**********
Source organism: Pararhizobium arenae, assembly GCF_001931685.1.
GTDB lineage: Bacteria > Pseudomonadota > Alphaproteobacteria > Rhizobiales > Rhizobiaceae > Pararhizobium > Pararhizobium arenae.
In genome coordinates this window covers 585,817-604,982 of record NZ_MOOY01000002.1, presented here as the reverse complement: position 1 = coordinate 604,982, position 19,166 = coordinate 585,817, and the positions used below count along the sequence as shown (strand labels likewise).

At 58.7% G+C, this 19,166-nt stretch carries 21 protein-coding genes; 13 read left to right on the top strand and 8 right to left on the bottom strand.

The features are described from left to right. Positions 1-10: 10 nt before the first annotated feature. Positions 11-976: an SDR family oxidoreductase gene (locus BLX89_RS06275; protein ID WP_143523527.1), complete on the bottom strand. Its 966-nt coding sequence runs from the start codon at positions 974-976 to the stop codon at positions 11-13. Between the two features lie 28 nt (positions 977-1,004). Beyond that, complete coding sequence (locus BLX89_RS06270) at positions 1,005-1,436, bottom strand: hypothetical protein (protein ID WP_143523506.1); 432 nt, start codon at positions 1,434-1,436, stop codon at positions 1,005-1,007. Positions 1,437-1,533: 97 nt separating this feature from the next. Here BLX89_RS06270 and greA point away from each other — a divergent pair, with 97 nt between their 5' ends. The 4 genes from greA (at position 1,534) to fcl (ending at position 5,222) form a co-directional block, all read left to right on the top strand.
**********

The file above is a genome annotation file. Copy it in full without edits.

Source organism: Pararhizobium arenae, assembly GCF_001931685.1.
GTDB lineage: Bacteria > Pseudomonadota > Alphaproteobacteria > Rhizobiales > Rhizobiaceae > Pararhizobium > Pararhizobium arenae.
In genome coordinates this window covers 585,817-604,982 of record NZ_MOOY01000002.1, presented here as the reverse complement: position 1 = coordinate 604,982, position 19,166 = coordinate 585,817, and the positions used below count along the sequence as shown (strand labels likewise).

At 58.7% G+C, this 19,166-nt stretch carries 21 protein-coding genes; 13 read left to right on the top strand and 8 right to left on the bottom strand.

The features are described from left to right. Positions 1-10: 10 nt before the first annotated feature. Positions 11-976: an SDR family oxidoreductase gene (locus BLX89_RS06275; protein ID WP_143523527.1), complete on the bottom strand. Its 966-nt coding sequence runs from the start codon at positions 974-976 to the stop codon at positions 11-13. Between the two features lie 28 nt (positions 977-1,004). Beyond that, complete coding sequence (locus BLX89_RS06270) at positions 1,005-1,436, bottom strand: hypothetical protein (protein ID WP_143523506.1); 432 nt, start codon at positions 1,434-1,436, stop codon at positions 1,005-1,007. Positions 1,437-1,533: 97 nt separating this feature from the next. Here BLX89_RS06270 and greA point away from each other — a divergent pair, with 97 nt between their 5' ends. The 4 genes from greA (at position 1,534) to fcl (ending at position 5,222) form a co-directional block, all read left to right on the top strand.